The Gazette has now editorialized on the subject. Editorial, "University of Iowa Should Release Matt Strawn Polling Documents," The Gazette (online), February 6, 2016, 6:00 a.m.; hard copy: Editorial, "University Should Release Strawn Polling Documents," The Gazette, February 6, 2016, p. A5 ("Sadly, the University of Iowa again is circling its wagons in the face of a call for transparency. This time, the university is refusing to release documents pertaining to opinion polls and focus groups conducted in 2013 and 2015 by a firm owned by former Republican Party of Iowa Chairman Matt Strawn. More than $320,000 worth of contracts were awarded to Strawn’s firm without competitive bidding, a process overseen by UI Vice President for External Relations Peter Matthes. Matthes worked for Republicans in the Iowa Senate while Strawn chaired the party. . . . 'The statute does not require that the report be released just because some member of the public might want to know what was in it,' Carroll J. Reasoner, [UI] vice president for legal affairs and general counsel, wrote in a response. . . . [Iowa Freedom of Information Council's Randy]Evans argues the statute was intended to shield reports from private entities regulated by government, such as business financial data, not reports paid for with public funds. We agree, and find Reasoner’s curt response to be sorely lacking.")

UIHC: The Sick Should Avoid Hospitals. Deaths from iatrogenic disease (conditions caused by hospitals and doctors) are now the nation's third leading cause of death (after heart disease and cancer). There is no reason to think the UI's hospital would be an exception. Marshall Allen, "How Many Die From Medical Mistakes in U.S. Hospitals? National Public Radio/Pro Publica, September 24, 2013. It's yet one more issue for the president of a university with a research hospital to think about. Note the "crisis communications" difference between how President Harreld's office stoewalled while the UIHC went public (albeit, no doubt, motivated in part by a desire to minimize liability). Here's a current example at Iowa.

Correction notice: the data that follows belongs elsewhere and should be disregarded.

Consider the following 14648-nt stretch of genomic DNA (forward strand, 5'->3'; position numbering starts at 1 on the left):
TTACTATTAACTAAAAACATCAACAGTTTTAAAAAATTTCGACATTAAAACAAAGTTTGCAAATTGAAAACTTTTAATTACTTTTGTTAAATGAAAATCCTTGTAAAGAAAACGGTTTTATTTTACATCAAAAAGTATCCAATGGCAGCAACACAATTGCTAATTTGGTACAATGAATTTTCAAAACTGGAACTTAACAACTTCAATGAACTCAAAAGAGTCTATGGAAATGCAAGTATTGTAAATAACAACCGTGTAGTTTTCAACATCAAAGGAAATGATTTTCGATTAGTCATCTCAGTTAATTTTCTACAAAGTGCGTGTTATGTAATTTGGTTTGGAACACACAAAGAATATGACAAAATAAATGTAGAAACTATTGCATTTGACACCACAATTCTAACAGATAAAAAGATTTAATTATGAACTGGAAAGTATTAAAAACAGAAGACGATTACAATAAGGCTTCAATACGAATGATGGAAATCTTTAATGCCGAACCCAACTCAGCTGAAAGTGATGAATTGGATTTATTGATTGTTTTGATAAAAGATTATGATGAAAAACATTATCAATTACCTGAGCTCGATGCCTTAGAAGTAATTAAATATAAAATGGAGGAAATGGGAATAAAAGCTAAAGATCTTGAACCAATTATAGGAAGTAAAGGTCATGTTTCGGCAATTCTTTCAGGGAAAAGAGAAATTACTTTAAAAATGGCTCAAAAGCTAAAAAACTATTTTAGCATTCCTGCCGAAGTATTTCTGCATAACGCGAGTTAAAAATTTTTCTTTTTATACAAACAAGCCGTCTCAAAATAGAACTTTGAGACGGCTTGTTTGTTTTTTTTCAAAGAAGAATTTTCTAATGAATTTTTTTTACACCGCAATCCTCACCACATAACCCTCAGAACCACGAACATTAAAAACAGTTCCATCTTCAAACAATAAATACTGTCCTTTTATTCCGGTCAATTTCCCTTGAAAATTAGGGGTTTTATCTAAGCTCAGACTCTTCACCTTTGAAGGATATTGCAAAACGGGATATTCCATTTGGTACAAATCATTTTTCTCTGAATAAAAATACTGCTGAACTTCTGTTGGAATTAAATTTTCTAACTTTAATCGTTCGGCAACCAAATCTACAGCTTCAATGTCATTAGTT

Josh O'Leary, "UIHC Warns 1,700 Surgery Patients of Infection Risk," Iowa City Press-Citizen (online), February 5, 2016, 12:08 p.m.; hard copy: Josh O'Leary, "UIHC Warns 1,700 of Infection Risk; Patient Infected by a Device Used in Some Heart, Lung and Liver Surgeries," Iowa City Press-Citizen, February 6, 2016, p. A3 ("The infection, which is treatable but can be fatal, has symptoms that include a fever lasting more than one week, pain, redness, heat, pus around a surgical incision, night sweats, joint pain, muscle pain, loss of energy and failure in infants to gain weight or grow.")

Vanessa Miller, "University of Iowa Warns Patients of Potentially Deadly Infection; One Patient Diagnosed with Surgery-Related Illness," The Gazette (online), February 5, 2016, 2:30 p.m.; hard copy: Vanessa Miller, "Health Care: UI Alerts Patients to Unlikely but Dangerous Infection; Notices Come as U.S. Officials Warn of Devices Used in Major Operations," The Gazette, February 5, 2016, p. A1 ("The U.S. Food and Drug Administration in October issued a warning . . .. [The UIHC] on Monday [Feb. 1] began sending letters to about 1,500 of its patients potentially subjected to the heater-cooler-related infections in the last four years . . ..")

How to get Harreld's goat: animal rights v. animal research. Here's another ticklish issue for our UI President -- for reasons that won't be elaborated here. There is medical, psychological, and military research affecting humans that either need not be, or cannot be, done with humans. Sometimes the research can be at least begun, and possibly be finished, with the use of animals -- whether fruit flies, pigeons -- or goats. Meanwhile, animal rights advocates believe this use of animals is sometimes unnecessary, and sometimes unnecessarily cruel and hurtful. So apparently the UI is using goats. One escaped, and provided news coverage for ten days. It has now been found and returned, but animal rights folks are complaining about the UI's permitting this to happen with the bitter cold weather we have had during that week.